Understanding the American Promise, Second Edition, features a brief, question-driven narrative that models for students the inquiry-based methods used by historians and features innovative active learning pedagogy to help students understand what’s really important to know about U.S. history. This affordable text comes integrated with LearningCurve, an adaptive learning tool that helps students retain what they’ve read and come to class prepared.
James L. Roark (Ph.D., Stanford University) is Samuel Candler Dobbs Professor of American History at Emory University. In 1993, he received the Emory Williams Distinguished Teaching Award, and in 2001–2002 he was Pitt Professor of American Institutions at Cambridge University. He has written Masters without Slaves: Southern Planters in the Civil War and Reconstruction and coauthored Black Masters: A Free Family of Color in the Old South with Michael P. Johnson.Michael P. Johnson
(Ph.D., Stanford University) is professor of history at Johns Hopkins University. His publications include Toward a Patriarchal Republic: The Secession of Georgia
; Abraham Lincoln, Slavery, and the Civil War: Selected Speeches and Writings
; and Reading the American Past: Selected Historical Documents
, the documents reader for The American Promise
. He has also coedited No Chariot Let Down: Charleston’s Free People of Color on the Eve of the Civil War
with James L. Roark.Patricia Cline Cohen
(Ph.D., University of California, Berkeley) is professor of history at the University of California, Santa Barbara, where she received the Distinguished Teaching Award in 2005–2006. She has written A Calculating People: The Spread of Numeracy in Early America
and The Murder of Helen Jewett: The Life and Death of a Prostitute in Nineteenth-Century New York
, and she has coauthored The Flash Press: Sporting Male Weeklies in 1840s New York
. Sarah Stage
(Ph.D., Yale University) has taught U.S. history at Williams College and the University of California, Riverside, and she was visiting professor at Beijing University and Szechuan University. Currently she is professor of Women’s Studies at Arizona State University. Her books include Female Complaints: Lydia Pinkham and the Business of Women’s Medicine
and Rethinking Home Economics: Women and the History of a Profession
Susan M. Hartmann (Ph.D., University of Missouri) is Arts and Humanities Distinguished Professor of History at Ohio State University. In 1995 she won the university's Exemplary Faculty Award in the College of Humanities. Her publications include Truman and the 80th Congress; The Home Front and Beyond: American Women in the 1940s; From Margin to Mainstream: American Women and Politics since 1960; and The Other Feminists: Activists in the Liberal Establishment.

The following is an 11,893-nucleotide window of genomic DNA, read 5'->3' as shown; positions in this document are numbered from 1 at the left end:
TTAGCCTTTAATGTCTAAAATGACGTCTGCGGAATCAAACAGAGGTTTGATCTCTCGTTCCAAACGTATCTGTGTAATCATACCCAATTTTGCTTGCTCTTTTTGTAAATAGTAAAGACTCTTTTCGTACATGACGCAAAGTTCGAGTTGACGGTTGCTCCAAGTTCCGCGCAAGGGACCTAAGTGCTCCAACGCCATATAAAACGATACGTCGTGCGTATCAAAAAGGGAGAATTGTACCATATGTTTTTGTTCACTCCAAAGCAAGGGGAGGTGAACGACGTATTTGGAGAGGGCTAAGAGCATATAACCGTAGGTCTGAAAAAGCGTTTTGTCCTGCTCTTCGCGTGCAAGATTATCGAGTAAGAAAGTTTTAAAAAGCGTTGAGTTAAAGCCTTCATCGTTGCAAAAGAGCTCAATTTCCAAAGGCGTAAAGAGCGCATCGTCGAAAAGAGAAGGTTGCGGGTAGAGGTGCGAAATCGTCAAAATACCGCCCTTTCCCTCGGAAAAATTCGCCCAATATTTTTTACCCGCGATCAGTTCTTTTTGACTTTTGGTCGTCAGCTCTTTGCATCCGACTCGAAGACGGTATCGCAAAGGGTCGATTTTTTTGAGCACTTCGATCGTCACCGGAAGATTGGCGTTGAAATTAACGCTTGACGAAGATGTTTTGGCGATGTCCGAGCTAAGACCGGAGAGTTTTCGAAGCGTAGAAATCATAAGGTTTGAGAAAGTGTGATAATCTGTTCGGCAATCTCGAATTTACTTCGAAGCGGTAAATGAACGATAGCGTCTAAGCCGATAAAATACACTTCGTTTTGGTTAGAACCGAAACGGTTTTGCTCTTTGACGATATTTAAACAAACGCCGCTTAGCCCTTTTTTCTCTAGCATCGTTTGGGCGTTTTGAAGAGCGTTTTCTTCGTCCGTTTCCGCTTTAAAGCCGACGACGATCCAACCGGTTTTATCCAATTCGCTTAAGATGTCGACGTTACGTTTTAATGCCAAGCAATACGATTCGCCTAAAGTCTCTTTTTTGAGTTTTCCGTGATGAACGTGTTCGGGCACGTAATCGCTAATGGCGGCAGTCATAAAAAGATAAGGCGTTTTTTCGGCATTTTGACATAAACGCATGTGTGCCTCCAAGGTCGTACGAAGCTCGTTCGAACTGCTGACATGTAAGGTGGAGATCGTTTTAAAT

Chapter 16Reconstructing a Nation 1863–1877Why did Congress object to Lincoln’s wartime plan for reconstruction?"To Bind Up the Nation’s Wounds"Land and LaborThe African American Quest for AutonomyHow did the North respond to the passage of black codes in the southern states?Johnson’s Program of ReconciliationWhite Southern Resistance and Black CodesExpansion of Federal Authority and Black RightsHow radical was congressional reconstruction?The Fourteenth Amendment and Escalating ViolenceRadical Reconstruction and Military RuleImpeaching a PresidentThe Fifteenth Amendment and Women’s DemandsWhat brought the elements of the South’s Republican coalition together? Freedmen, Yankees, and YeomenRepublican RuleWhite Landlords, Black SharecroppersWhy did reconstruction collapse?Grant’s Troubled PresidencyNorthern Resolve WithersWhite Supremacy TriumphsAn Election and a CompromiseConclusion: Was reconstruction "a revolution but half accomplished"?[[√]] LearningCurve bedfordstmartins.com/roarkunderstanding/LC Chapter 16 Study GuideChapter 17Contesting the West, 1865–1900What did U.S. expansion mean for Native Americans? Indian Removal and the Reservation System The Decimation of the Great Bison HerdsIndian Wars and the Collapse of Comanchería The Fight for the Black Hills In what ways did different Indian groups defy and resist colonial rule?Indian Schools and the War on Indian Culture The Dawes Act and Indian Land Allotment Indian Resistance and Survival How did mining shape American expansion? Mining on the Comstock Lode The Diverse Peoples of the West How did the fight for land and resources in the West unfold?Life on the Comstock Lode The Diverse Peoples of the West Moving West: Homesteaders and Speculators Ranchers and Cowboys Tenants, Sharecroppers, and Migrants Commercial Farming and Industrial Cowboys Conclusion: How did the West set the tone for the Gilded Age?[[√]] LearningCurve bedfordstmartins.com/roarkunderstanding/LC Chapter 17 Study Guide Chapter 18Defining the Gilded Age in Business and Politics, 1865–1900How did the railroads stimulate big business? Railroads: America’s First Big Business Andrew Carnegie, Steel, and Vertical Integration John D. Rockefeller, Standard Oil, and the Trust New Inventions: The Telephone and the TelegraphWhy did the ideas of social Darwinism appeal to many Americans in the late nineteenth century?J. P. Morgan and Finance Capitalism Social Darwinism, Laissez-Faire, and the Supreme Court What factors influenced political life in the late nineteenth century? Political Participation and Party Loyalty Sectionalism and the New South Gender, Race, and Politics Women’s Activism What issues shaped party politics in the late nineteenth century? Corruption and Party Strife Garfield’s Assassination and Civil Service Reform Reform and Scandal: The Campaign of 1884 What role did economic issues play in party realignment? The Tariff and the Politics of Protection Railroads, Trusts, and the Federal Government The Fight for Free Silver Panic and Depression Conclusion: Why did business dominate the Gilded Age?[[√]] LearningCurve bedfordstmartins.com/roarkunderstanding/LC Chapter 18 Study Guide sChapter 19The Growth of America’s Cities, 1870–1900Why did American cities experience explosive growth in the late nineteenth century?The Urban Explosion: A Global Migration Racism and the Cry for Immigration Restriction The Social Geography of the City What kinds of work did people do in industrial America? America’s Diverse Workers The Family Economy: Women and Children White-Collar Workers: Managers, "Typewriters," and Salesclerks Why did the fortunes of the Knights of Labor rise in the late 1870s and decline in the 1890s?The Great Railroad Strike of 1877 The Knights of Labor and the American Federation of Labor Haymarket and the Specter of Labor Radicalism How did urban industrialism shape the world of home life and leisure?Domesticity and "Domestics" Cheap Amusements How did municipal governments respond to the challenges of urban expansion?Building Cities of Stone and Steel City Government and the "Bosses" White City or City of Sin? Conclusion: Who built the cities? [[√]] LearningCurve bedfordstmartins.com/roarkunderstanding/LC Chapter 19 Study Guide Chapter 20Dissent, Depression, and War, 1890–1900Why did American farmers organize alliances in the late nineteenth century?The Farmers’ Alliance The Populist Movement What led to the labor wars of the 1890s? The Homestead Lockout The Cripple Creek Miners’ Strike of 1894 Eugene V. Debs and the Pullman Strike How were women involved in late-nineteenth-century politics? Frances Willard and the Woman’s Christian Temperance Union Elizabeth Cady Stanton, Susan B. Anthony, and the Movement for Woman Suffrage How did economic problems affect American politics in the 1890s? Coxey’s Army The People’s Party and the Election of 1896 Why did the United States largely abandon its isolationist foreign policy in the 1890s?Markets and Missionaries The Monroe Doctrine and the Open Door Policy "A Splendid Little War" The Debate over American Imperialism Conclusion: What was the connection between domestic strife and foreign policy?[[√]] LearningCurve bedfordstmartins.com/roarkunderstanding/LC Chapter 20 Study Guide Chapter 21Progressivism from the Grass Roots Up, 1890–1916How did grassroots progressives attack the problems of industrial America? Civilizing the City Progressives and the Working Class What were the key tenets of progressive theory? Reform Darwinism and Social Engineering Progressive Government: City and State How did Theodore Roosevelt advance the progressive agenda? The Square Deal Roosevelt the Reformer Roosevelt and Conservation The Big Stick The Troubled Presidency of William Howard Taft How did progressivism evolve during Woodrow Wilson’s first term?Progressive Insurgency and the Election of 1912Wilson’s Reforms: Tariff, Banking, and the Trusts Wilson, Reluctant Progressive What were the limits of progressive reform? Radical Alternatives Progressivism for White Men Only Conclusion: How did the liberal state transform during the Progressive Era? [[√]] LearningCurve bedfordstmartins.com/roarkunderstanding/LC Chapter 21 Study Guide Chapter 22The United States and World War I, 1914–1920What was Woodrow Wilson’s foreign policy agenda? Taming the Americas The European Crisis The Ordeal of American Neutrality The United States Enters the War What role did the United States play in World War I? The Call to Arms The War in France What impact did the war have on the home front? The Progressive Stake in the War Women, War, and the Battle for Suffrage Rally around the Flag—or Else What part did Woodrow Wilson play at the Paris peace conference? Wilson’s Fourteen Points The Paris Peace Conference The Fight for the Treaty Why was America’s transition from war to peace so turbulent? Economic Hardship and Labor Upheaval The Red Scare The Great Migrations of African Americans and Mexicans Postwar Politics and the Election of 1920 Conclusion: What was the domestic cost of foreign victory? [[√]] LearningCurve bedfordstmartins.com/roarkunderstanding/LC Chapter 22 Study Guide Chapter 23From New Era to Great Depression, 1920–1932How did big business shape the "New Era" of the 1920s? A Business Government Promoting Prosperity and Peace Abroad Automobiles, Mass Production, and Assembly-Line Progress Consumer Culture In what ways did the Roaring Twenties challenge traditional values? Prohibition The New Woman The New Negro Entertainment for the MassesThe Lost Generation Why did the relationship between urban and rural America deteriorate in the 1920s?Rejecting the Undesirables The Rebirth of the Ku Klux Klan The Scopes Trial Al Smith and the Election of 1928 How did President Hoover respond to the economic crash of 1929?Herbert Hoover: The Great Engineer The Distorted Economy The Crash of 1929 Hoover and the Limits of Individualism What was life like in the early years of the depression? The Human Toll Denial and Escape Working-Class Militancy Conclusion: Why did the hope of the 1920s turn to despair? [[√]] LearningCurve bedfordstmartins.com/roarkunderstanding/LC Chapter 23 Study Guide Chapter 24Forging the New Deal, 1932–1939How did Franklin D. Roosevelt win the 1932 election? The Making of a Politician The Election of 1932 What were the goals and achievements of the first New Deal? The New Dealers Banking and Finance Reform Relief and Conservation Programs Agricultural Initiatives Industrial Recovery Who opposed the New Deal and why? Resistance to Business Reform Casualties in the Countryside Politics on the Fringes How did the second phase of the New Deal differ from the first? Relief for the Unemployed Empowering Labor Social Security and Tax Reform Neglected Americans and the New Deal What major political trends changed during the late 1930s?The Election of 1936 Court Packing Reaction and Recession The Last of the New Deal Reforms Conclusion: What were the achievements and limitations of the New Deal? [[√]] LearningCurve bedfordstmartins.com/roarkunderstanding/LC Chapter 24 Study Guide Chapter 25The United States and the Second World War, 1939–1945How did the United States respond to international developments in the 1930s? Roosevelt and Reluctant Isolation The Good Neighbor Policy The Price of Noninvolvement How did the outbreak of war affect America’s relations with other nations?Nazi Aggression and War in Europe From Neutrality to the Arsenal of Democracy Japan Attacks America How did the United States mobilize for war? Home-Front Security Building a Citizen Army Conversion to a War Economy How did the Allies turn the tide in Europe and the Pacific? Turning the Tide in the Pacific The Campaign in Europe How did the war change life on the American home front? Women and Families, Guns and Butter The Double V Campaign Wartime Politics and the 1944 Election Reaction to the Holocaust How did the Allies finally win the war?From Bombing Raids to Berlin The Defeat of Japan Atomic Warfare Conclusion: Why did America emerge as a superpower at the end of the war? [[√]] LearningCurve bedfordstmartins.com/roarkunderstanding/LC Chapter 25 Study GuideChapter 26 Cold War Politics in the Truman Years, 1945–1953What factors contributed to the Cold War?The Cold War BeginsThe Truman Doctrine and the Marshall PlanBuilding a National Security StateSuperpower Rivalry around the GlobeWhy did Truman have limited success in implementing his domestic agenda?Reconverting to a Peacetime EconomyBlacks and Mexican Americans Push for Their Civil RightsThe Fair Deal FloundersThe Domestic Chill: McCarthyismHow did U.S. Cold War policy lead to the Korean War?Korea and the Military Implementation of ContainmentFrom Containment to Rollback to ContainmentKorea, Communism, and the 1952 ElectionAn Armistice and the War’s CostsConclusion: What were the costs and consequences of the Cold War?[[√]] LearningCurve bedfordstmartins.com/roarkunderstanding/LC Chapter 26 Study GuideChapter 27 The Politics and Culture of Abundance, 1952–1960What was Eisenhower’s "middle way" on domestic issues? Modern RepublicanismTermination and Relocation of Native AmericansThe 1956 Election and the Second TermHow did Eisenhower’s foreign policy differ from Truman’s?The "New Look" in Foreign PolicyApplying Containment to VietnamInterventions in Latin America and the Middle EastThe Nuclear Arms RaceWhat fueled the prosperity of the 1950s?Technology Transforms Agriculture and IndustryBurgeoning Suburbs and Declining CitiesThe Rise of the Sun BeltThe Democratization of Higher EducationHow did prosperity affect American society and culture?Consumption Rules the DayThe Revival of Domesticity and ReligionTelevision Transforms Culture and PoliticsCountercurrentsHow did African Americans fight for civil rights in the 1950s?African Americans Challenge the Supreme Court and the PresidentMontgomery and Mass ProtestConclusion: What unmet challenges did peace and prosperity mask?[[√]] LearningCurve bedfordstmartins.com/roarkunderstanding/LC Chapter 27 Study GuideChapter 28 Reform, Rebellion, and Reaction, 1960–1974What liberal reforms were advanced during the Kennedy and Johnson administrations?The Unrealized Promise of Kennedy’s New FrontierJohnson Fulfills the Kennedy PromisePolicymaking for a Great SocietyAssessing the Great SocietyThe Judicial RevolutionHow did the civil rights movement evolve in the 1960s? The Flowering of the Black Freedom StruggleThe Response in WashingtonBlack Power and Urban RebellionsWhat other rights movements emerged in the 1960s?Native American ProtestLatino Struggles for JusticeStudent Rebellion, the New Left, and the CountercultureGay Men and Lesbians OrganizeWhat were the goals of the new wave of feminism?A Multifaceted Movement EmergesFeminist Gains Spark a CountermovementHow did liberalism fare under President Nixon?Extending the Welfare State and Regulating the EconomyResponding to Environmental Concerns Expanding Social Justice Conclusion: What were the achievements and limitations of liberalism?[[√]] LearningCurve bedfordstmartins.com/roarkunderstanding/LC Chapter 28 Study GuideChapter 29 Vietnam and the End of the Cold War Consensus, 1961–1975 How did U.S. foreign policy change under Kennedy?Meeting the "Hour of Maximum Danger"New Approaches to the Third WorldThe Arms Race and the Nuclear BrinkA Growing War in VietnamWhy did Johnson escalate American involvement in Vietnam?An All-Out Commitment in VietnamPreventing Another Castro in Latin AmericaThe Americanized War Those Who ServedHow did the war in Vietnam polarize the nation?The Widening War at HomeThe Tet Offensive and Johnson’s Move toward PeaceThe Tumultuous Election of 1968How did U.S. foreign policy change under Nixon?Moving toward Détente with the Soviet Union and ChinaShoring Up U.S. Interests around the WorldVietnam Becomes Nixon’s WarThe Peace Accords The Legacy of DefeatConclusion: Was Vietnam an unwinnable War?[[√]] LearningCurve bedfordstmartins.com/roarkunderstanding/LC Chapter 29 Study GuideChapter 30 The Conservative Turn, 1969–1989 How did the Nixon presidency reflect the rise of postwar conservatism? Emergence of a Grassroots MovementNixon Courts the RightThe Election of 1972WatergateThe Ford Presidency and the 1976 ElectionWhy did the "outsider" presidency of Jimmy Carter fail to gain broad support? Retreat from LiberalismEnergy and Environmental ReformPromoting Human Rights AbroadThe Cold War IntensifiesWhat conservative goals were realized in the Reagan administration?Appealing to the New Right and BeyondUnleashing Free EnterpriseWinners and Losers in a Flourishing EconomyWhat strategies did liberals use to fight the conservative turn? Battles in the Courts and CongressFeminism on the DefensiveThe Gay and Lesbian Rights MovementHow did Ronald Reagan’s foreign policy affect the Cold War? Militarization and Interventions AbroadThe Iran-Contra ScandalA Thaw in Soviet-American RelationsConclusion: What was the long-term impact of the conservative turn?[[√]] LearningCurve bedfordstmartins.com/roarkunderstanding/LC Chapter 30 Study GuideChapter 31 Facing the Promises and Challenges of Globalization, Since 1989How did the United States respond to the end of the Cold War and tensions in the Middle East? Gridlock in GovernmentGoing to War in Central America and the Persian GulfThe Cold War EndsThe 1992 ElectionHow did President Clinton seek a middle ground in American politics?Clinton’s ReformsAccommodating the RightImpeaching the PresidentThe Booming Economy of the 1990sHow did President Clinton respond to the challenges of globalization?Defining America’s Place in a New World OrderDebates over GlobalizationThe Internationalization of the United States How did President George W. Bush change American politics and foreign policy?The Disputed Election of 2000The Domestic Policies of a "Compassionate Conservative"The Globalization of Terrorism Unilateralism, Preemption, and the Iraq WarWhat obstacles stood in the way of President Obama’s reform agenda?Conclusion: How have Americans debated the role of the government?[[√]] LearningCurve bedfordstmartins.com/roarkunderstanding/LC Chapter 31 Study GuideAPPENDICESI. DocumentsThe Declaration of Independence A-1The Articles of Confederation A-0The Constitution of the United States A-0Amendments to the Constitution with Annotations (including the six unratified amendments) A-00The Constitution of the Confederate States of America A-0II. Facts and Figures: Government, Economy, and DemographicsPresidential Elections A-00Presidents, Vice Presidents, and Secretaries of State A-00Admission of States to the Union A-00Supreme Court Justices A-00